Procedure for Exercise B

  1. Obtain from your instructor several pctri dishes containing culture medium. Sclcct locations for exposing the pctri dishes. If the weather is mild, you might choose several outdoor settings, such as a wooded area, park, city street, and suburban lawn. Sclcct at least one indoor location as well. If it is winter or rainingĀ» you might want to sclcct all indoor locations. Your instructor may specify certain locations or have other suggestions. Also, you might want to expose the plates at different times of the day to sec if the same types of fiingi are present at different times.
  2. When you arc at cach location, remove the lid from the dish. The open dish should be exposed for 10 minutes. Do not put the dish on the ground. After the 10 minutes arc up, close the dish and tape the lid on. Be sure to write the location and your initials on the lid.
  3. Bring the exposed pctri dishes back to the lab. and place them in the room-tcmpcrature location your instructor indicates. Make sure natural light is available, since many fungi need light-dark cycles in order to develop. Allow the cultures to remain undisturbed during the incubation period.
  4. After 3 days, chcck the cultures for growth. After 5 days, count the number of colonics. It is usually easier to count the colonics from the reverse side. Be sure to keep the lids closed. Remember that spores arc easily airborne and many people arc allcr gic to the spores.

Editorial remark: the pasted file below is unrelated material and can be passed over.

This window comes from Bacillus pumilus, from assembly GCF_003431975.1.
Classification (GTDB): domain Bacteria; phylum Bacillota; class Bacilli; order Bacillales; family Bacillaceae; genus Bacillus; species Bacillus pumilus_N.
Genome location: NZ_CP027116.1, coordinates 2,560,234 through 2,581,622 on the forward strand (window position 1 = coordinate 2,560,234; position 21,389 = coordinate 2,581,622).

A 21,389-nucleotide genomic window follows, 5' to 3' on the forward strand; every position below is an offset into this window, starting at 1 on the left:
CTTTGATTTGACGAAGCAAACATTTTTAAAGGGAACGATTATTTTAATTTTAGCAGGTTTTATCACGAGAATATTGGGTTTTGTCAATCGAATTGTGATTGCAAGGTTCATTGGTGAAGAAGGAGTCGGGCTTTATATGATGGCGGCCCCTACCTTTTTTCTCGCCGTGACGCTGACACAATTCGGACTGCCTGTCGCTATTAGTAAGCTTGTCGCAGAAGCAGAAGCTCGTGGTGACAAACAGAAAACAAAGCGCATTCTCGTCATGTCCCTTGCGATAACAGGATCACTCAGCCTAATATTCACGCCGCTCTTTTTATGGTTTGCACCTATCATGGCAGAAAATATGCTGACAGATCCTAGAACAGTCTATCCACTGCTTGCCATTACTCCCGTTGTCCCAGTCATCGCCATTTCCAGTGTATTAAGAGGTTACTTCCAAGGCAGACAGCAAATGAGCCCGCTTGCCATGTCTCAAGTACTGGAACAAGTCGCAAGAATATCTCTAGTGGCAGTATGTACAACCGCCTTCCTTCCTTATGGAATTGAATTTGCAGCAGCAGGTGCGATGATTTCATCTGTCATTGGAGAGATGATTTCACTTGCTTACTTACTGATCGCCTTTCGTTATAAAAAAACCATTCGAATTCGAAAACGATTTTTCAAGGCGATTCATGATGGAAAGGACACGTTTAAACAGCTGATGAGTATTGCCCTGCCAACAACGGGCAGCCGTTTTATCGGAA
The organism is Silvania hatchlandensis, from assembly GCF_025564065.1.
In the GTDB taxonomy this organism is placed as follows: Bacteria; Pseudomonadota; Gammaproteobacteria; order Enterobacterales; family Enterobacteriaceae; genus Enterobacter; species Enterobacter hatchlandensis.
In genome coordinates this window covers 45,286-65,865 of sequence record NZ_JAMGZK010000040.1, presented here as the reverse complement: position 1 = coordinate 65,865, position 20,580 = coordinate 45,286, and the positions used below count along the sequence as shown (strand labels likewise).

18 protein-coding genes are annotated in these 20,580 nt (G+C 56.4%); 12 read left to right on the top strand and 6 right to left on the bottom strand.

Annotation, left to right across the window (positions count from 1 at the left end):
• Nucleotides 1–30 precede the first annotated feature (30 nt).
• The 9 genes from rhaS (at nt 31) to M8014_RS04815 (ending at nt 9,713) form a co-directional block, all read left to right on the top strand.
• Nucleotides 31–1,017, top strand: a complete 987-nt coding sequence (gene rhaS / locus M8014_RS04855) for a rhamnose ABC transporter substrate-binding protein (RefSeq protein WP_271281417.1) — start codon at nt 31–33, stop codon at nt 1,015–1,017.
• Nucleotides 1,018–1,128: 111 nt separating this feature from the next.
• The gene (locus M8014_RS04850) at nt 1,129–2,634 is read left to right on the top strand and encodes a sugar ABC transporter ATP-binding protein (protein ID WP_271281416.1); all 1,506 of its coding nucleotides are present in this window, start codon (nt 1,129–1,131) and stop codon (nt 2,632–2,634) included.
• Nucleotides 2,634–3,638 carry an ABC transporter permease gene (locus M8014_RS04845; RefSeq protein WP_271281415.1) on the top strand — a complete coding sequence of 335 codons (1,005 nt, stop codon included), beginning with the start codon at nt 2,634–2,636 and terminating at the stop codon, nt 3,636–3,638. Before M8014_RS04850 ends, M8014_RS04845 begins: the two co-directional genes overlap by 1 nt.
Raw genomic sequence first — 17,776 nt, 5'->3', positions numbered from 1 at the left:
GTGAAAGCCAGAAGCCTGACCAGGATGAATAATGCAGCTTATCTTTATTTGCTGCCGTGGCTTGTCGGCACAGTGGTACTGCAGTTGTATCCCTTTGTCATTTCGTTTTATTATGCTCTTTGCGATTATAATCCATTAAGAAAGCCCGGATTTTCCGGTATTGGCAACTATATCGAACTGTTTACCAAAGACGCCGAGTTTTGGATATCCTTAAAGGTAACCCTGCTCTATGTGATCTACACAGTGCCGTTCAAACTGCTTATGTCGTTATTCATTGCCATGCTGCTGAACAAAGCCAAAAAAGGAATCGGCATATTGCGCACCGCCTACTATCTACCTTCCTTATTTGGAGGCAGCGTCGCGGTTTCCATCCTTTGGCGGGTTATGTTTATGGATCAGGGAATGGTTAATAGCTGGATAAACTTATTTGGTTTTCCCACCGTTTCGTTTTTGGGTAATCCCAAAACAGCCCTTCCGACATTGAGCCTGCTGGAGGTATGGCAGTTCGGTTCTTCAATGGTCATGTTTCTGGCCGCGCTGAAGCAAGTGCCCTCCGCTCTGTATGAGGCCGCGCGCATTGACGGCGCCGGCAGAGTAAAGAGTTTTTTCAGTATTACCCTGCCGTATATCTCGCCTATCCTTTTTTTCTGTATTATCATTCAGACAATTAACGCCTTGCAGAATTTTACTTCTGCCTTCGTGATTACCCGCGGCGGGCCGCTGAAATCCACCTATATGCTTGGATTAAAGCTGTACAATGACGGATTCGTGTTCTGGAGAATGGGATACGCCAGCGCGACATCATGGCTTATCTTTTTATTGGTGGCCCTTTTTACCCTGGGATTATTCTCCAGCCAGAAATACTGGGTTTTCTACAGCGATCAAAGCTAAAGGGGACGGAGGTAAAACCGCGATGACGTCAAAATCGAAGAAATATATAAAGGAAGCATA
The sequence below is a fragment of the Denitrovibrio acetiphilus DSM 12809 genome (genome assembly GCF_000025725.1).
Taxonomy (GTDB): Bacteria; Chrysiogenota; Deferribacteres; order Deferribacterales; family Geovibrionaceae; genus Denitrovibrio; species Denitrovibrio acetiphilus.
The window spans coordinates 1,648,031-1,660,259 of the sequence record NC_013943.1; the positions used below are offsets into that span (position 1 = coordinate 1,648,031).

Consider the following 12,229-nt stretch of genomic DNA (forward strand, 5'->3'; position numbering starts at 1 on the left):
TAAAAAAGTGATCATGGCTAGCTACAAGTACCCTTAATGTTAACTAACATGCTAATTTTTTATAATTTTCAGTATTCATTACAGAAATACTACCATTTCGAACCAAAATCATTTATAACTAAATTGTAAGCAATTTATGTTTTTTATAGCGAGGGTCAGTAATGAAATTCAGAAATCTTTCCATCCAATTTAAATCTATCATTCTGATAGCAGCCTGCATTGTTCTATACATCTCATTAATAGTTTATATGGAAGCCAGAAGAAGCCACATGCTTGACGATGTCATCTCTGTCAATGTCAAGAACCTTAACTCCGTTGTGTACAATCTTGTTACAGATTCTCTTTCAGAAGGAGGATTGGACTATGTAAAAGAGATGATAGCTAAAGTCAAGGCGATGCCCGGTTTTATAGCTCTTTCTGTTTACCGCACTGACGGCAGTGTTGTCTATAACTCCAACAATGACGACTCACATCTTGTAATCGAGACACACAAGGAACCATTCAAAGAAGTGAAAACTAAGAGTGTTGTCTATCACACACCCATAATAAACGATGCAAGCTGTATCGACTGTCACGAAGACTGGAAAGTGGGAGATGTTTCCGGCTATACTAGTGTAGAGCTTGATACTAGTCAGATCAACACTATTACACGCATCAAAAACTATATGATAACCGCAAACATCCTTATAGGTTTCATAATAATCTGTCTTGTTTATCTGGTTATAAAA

5. Record the number of colonics and answer the questions on worksheet 18-1 at die end of this laboratory topic.

EXERCISE C: Fungal Foods and Fermented Products

I jfe would be dull without some of the products of fungi. Many mushrooms and other fleshy fungi arc eaten as vegetables or gourmet delicacies. Fungi arc responsible for the formation of several cheeses; camcmbcrt and blue cheese (including Gorgonzola, Roquefort, Stilton, etc.) are the product of fungal metabolism. Your instructor may have some of these available in lab.

The activities of yeast produce both bread and alcoholic beverages through the process of fermentation, die anaerobic respiration of glucose to producc cthanol and carbon dioxide. The glucosc is only partially broken down, and only 2 molecules of ATP are produced for each molecule of glucosc. In baking bread, the carbon dioxide causes the dough to rise (the alcohol vaporizes during baking). In brewing, the alcohol is the product of interest, and the carbon dioxide usually bubbles off. Bodi beer and wine are produced through fermentation by yeast. In this exercise, we will inoculate grape juice with two different types of yeast (champagnc yeast and bakers' yeast). We will chcck these later in the week for both carbon dioxide and alcohol production.

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